On a high-inclination orbit of Saturn, the Cassini spacecraft gazes down at the north polar region of Janus.
This view looks toward Janus (179 kilometers, or 111 miles across) from a perspective 72 degrees north of the moon's equator. The image was taken with the Cassini spacecraft narrow-angle camera on July 14, 2008 using a spectral filter sensitive to wavelengths of infrared light centered at 752 nanometers. The view was acquired at a distance of approximately 259,000 kilometers (161,000 miles) from Janus and at a Sun-Janus-spacecraft, or phase, angle of 78 degrees. Image scale is 2 kilometers (5,085 feet) per pixel.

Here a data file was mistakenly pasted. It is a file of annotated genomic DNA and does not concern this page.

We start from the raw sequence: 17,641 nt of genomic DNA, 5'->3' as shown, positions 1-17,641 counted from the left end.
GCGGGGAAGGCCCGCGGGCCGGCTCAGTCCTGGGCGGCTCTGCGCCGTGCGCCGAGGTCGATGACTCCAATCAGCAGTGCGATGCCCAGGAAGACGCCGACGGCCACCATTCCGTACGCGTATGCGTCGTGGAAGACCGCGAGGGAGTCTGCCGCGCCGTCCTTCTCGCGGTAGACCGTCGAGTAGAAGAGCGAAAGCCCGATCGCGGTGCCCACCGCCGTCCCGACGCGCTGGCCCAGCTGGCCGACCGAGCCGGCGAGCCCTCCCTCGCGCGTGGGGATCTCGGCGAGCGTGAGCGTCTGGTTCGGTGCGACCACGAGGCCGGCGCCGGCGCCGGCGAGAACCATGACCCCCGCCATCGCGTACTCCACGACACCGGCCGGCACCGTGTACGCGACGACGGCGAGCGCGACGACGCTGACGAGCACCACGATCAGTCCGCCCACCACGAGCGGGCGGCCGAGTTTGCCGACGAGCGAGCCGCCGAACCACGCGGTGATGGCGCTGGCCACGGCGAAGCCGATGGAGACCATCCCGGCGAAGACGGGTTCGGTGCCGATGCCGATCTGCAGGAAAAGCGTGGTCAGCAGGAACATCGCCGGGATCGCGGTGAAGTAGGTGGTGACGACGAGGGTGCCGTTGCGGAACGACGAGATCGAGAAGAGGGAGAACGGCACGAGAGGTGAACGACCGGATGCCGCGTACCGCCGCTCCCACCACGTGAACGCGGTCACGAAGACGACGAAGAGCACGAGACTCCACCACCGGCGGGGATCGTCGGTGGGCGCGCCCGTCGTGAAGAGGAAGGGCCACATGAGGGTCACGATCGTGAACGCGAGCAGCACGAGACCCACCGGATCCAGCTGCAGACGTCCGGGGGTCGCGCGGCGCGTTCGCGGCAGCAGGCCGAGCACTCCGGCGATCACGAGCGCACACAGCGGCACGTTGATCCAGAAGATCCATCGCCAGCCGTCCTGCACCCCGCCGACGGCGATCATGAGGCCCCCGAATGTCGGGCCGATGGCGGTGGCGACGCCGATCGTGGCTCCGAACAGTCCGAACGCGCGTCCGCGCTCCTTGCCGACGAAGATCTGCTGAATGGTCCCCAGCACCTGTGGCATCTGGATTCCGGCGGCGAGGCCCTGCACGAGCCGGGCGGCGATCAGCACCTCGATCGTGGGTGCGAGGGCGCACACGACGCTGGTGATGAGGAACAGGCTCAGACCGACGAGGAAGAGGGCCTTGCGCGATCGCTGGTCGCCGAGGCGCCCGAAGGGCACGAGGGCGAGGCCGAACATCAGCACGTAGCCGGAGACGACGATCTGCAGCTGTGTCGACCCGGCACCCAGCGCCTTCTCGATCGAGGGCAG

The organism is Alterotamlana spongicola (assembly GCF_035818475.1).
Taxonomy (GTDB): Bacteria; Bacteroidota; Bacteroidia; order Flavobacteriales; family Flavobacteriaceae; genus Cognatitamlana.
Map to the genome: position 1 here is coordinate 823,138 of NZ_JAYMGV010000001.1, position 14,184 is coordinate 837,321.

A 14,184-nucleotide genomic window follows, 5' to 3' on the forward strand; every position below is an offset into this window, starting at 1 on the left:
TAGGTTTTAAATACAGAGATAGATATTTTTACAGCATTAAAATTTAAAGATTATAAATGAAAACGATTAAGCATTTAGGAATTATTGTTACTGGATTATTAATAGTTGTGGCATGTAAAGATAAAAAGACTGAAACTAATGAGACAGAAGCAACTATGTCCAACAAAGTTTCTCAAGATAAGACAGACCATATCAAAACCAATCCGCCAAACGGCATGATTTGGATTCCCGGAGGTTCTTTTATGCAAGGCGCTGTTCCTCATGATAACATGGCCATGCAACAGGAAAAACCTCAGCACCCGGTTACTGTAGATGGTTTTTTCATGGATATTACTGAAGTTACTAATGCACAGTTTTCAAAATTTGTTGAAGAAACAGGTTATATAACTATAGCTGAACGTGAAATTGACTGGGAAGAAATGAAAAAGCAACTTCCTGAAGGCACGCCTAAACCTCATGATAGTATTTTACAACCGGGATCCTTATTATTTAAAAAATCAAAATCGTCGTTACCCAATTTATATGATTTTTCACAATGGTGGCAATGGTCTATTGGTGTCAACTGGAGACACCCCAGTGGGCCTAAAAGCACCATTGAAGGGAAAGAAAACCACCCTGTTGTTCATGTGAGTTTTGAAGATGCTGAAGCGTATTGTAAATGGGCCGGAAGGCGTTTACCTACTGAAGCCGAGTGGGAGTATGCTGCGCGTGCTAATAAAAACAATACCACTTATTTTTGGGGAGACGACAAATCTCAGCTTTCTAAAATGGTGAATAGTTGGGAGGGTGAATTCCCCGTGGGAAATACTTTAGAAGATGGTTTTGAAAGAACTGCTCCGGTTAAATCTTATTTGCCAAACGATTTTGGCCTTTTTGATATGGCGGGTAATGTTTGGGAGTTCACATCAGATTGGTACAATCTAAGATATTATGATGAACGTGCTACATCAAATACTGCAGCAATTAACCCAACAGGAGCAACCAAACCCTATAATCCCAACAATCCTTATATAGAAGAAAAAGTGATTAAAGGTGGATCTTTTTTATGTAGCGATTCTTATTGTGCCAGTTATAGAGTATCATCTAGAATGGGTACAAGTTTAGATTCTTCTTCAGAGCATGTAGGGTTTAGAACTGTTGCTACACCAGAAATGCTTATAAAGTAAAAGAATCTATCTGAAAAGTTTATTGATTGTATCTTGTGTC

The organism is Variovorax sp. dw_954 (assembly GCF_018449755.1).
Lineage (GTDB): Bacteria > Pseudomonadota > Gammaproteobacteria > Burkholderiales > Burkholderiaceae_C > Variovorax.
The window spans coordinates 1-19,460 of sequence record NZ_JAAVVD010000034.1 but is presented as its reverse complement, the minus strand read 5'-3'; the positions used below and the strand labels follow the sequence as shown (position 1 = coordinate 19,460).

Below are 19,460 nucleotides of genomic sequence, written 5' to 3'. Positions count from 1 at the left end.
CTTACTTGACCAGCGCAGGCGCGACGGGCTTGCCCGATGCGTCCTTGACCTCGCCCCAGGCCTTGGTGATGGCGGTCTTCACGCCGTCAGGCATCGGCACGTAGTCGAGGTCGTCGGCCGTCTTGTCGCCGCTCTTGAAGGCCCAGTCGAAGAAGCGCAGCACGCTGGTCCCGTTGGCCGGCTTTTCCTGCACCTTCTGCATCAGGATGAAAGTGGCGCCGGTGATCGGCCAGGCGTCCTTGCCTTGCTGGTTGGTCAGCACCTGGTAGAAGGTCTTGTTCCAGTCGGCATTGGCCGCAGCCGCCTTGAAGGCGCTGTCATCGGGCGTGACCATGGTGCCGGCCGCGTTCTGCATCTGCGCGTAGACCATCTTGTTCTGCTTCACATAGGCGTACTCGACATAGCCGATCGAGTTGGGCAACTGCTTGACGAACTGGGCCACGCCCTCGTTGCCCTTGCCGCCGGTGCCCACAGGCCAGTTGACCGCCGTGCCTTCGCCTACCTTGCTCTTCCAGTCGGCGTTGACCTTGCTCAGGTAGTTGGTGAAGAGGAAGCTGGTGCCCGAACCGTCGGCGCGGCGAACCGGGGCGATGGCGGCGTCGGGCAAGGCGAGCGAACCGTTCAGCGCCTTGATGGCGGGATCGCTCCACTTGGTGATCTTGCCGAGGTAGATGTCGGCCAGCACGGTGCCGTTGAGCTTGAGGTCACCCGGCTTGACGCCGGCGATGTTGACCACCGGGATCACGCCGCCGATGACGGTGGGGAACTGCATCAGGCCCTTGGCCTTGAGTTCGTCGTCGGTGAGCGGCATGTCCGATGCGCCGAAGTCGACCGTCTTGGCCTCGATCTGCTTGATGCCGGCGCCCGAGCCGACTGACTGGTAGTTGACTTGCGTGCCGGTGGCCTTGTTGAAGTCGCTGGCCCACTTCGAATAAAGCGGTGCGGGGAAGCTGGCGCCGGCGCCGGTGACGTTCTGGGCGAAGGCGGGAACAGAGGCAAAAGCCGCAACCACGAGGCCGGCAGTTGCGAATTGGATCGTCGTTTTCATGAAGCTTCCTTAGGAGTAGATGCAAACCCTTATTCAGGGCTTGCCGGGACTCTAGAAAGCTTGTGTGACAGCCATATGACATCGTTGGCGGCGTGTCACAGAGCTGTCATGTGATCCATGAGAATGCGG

The Cassini-Huygens mission is a cooperative project of NASA, the European Space Agency and the Italian Space Agency. The Jet Propulsion Laboratory, a division of the California Institute of Technology in Pasadena, manages the mission for NASA's Science Mission Directorate, Washington, D.C. The Cassini orbiter and its two onboard cameras were designed, developed and assembled at JPL. The imaging operations center is based at the Space Science Institute in Boulder, Colo.
For more information about the Cassini-Huygens mission visit http://saturn.jpl.nasa.gov/. The Cassini imaging team homepage is at http://ciclops.org.